It is another primary object of the present invention that existing video data be prioritized by the operator, such that low-priority data is overwritten instead of, or prior to, high-priority data.
It is another object of the present invention that it be capable of receiving real-time video data streams from external sources, and overwriting, in real-time or substantially real-time, the existing video data upon the storage medium, according to an operator-defined data priority list and rules.
It is another object of the present invention that the priorities for the video data categories be adjustable in real-time, so that the adjustments have a real-time effect upon the preservation of the applicable video data segments.
Additional objects of the invention will be apparent from the detailed description and the claims herein.
Referring to the drawings wherein like reference characters designate like or corresponding parts throughout the various views, and referring particularly to
The video data sources are categorized 10 by the operator on one or more of the following bases: its particular source (camera, location, scene, etc.); the events depicted therein (movement, etc.); or upon manual review by the operator. For example, video data received from constantly recording (twenty-four hours per day, seven days per week) cameras may be categorized as “Routine Recordings.” Data received from cameras activated according to a predefined schedule, such as 8:00 a.m. to 5:00 p.m., Monday through Friday, may be categorized as “Scheduled Recordings.” Videos of regular predefined events, such as movement across the camera's field of vision or the opening of a door, may be categorized as “Event Recordings.” Videos of unexpected events, such as the breaking of a window, may be categorized as “Alarm Recordings.” Finally, the operator may review video from any one of these categories and determine that it should be preserved; such video would be manually classified by the operator as “Archived Recordings.” Other categories may be also be defined, according to the particular requirements of the operator.
The category classification(s) 10 of one or more video segments may be manually altered at any time by the operator. This feature is used when the operator wishes to affect the retention of one or more particular video segments. For example, the operator may determine, after reviewing a particular video segment, that it should be preserved for a longer period of time than otherwise provided for by its particular category. The operator may change the current segment category to one that provides a longer retention period, or define a new category entirely (such as “Archived Recordings”), with a higher priority, and assign the segment to that new category. The category may also be altered automatically upon the occurrence of a predefined event. For example, the occurrence of an alarm recording may cause the previous ten minutes of the scheduled recording to be promoted to an alarm category (having a higher priority) for longer preservation.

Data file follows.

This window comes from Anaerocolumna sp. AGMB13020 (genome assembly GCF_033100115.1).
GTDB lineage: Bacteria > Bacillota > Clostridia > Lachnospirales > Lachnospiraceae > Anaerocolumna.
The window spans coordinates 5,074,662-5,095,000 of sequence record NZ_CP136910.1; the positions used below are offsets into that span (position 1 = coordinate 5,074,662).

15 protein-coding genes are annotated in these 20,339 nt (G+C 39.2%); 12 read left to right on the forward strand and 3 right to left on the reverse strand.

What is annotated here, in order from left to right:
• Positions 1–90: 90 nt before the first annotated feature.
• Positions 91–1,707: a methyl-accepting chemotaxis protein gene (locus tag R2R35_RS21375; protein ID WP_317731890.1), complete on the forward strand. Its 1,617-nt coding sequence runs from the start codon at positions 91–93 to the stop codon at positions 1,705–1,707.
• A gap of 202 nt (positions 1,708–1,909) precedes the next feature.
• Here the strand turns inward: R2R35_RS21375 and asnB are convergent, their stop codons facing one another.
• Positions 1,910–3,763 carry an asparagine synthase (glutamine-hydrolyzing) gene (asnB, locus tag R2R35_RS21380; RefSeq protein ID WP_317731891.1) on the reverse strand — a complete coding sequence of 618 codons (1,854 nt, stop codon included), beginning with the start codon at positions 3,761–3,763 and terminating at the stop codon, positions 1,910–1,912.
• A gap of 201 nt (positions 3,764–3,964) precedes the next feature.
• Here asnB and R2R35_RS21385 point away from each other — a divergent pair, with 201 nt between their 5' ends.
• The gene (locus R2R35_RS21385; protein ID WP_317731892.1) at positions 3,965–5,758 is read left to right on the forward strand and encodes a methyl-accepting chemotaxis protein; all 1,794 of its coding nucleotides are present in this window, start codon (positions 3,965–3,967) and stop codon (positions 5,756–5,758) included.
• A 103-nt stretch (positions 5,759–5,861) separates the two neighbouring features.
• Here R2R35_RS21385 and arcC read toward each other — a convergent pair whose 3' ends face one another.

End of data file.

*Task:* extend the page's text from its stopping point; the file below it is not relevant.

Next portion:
The user-defined categories are prioritized 11 according to the operator's particular criteria, based upon the operator's determination as to the necessity of preserving such video. As described in greater detail herein, such priorities will provide the first step of a two-step filtering process to determine which particular video segments will be erased to create available capacity upon the storage medium for new video segments.
Rules may also be established for each priority. For example, and without limitation, each priority may also be assigned a minimum lifespan requirement 12. Such a minimum lifespan requirement 12 would be used in the second step of the filtering process, and represents the minimum age of the video segment before it is subject to being selected for overwriting. As described in greater detail herein, such a requirement 12 prevents more recent video segments from being erased by subsequent data while older, and more suitable, video segments are available. Other rules may also be implemented to affect which video within a given category is to be overwritten first including, for example, and without limitation, the size of the video segment(s), the relationship of the video segment to other video segments, the type of data storage media upon which the video segment is stored, the particular data storage device used to store the video segment, and the like.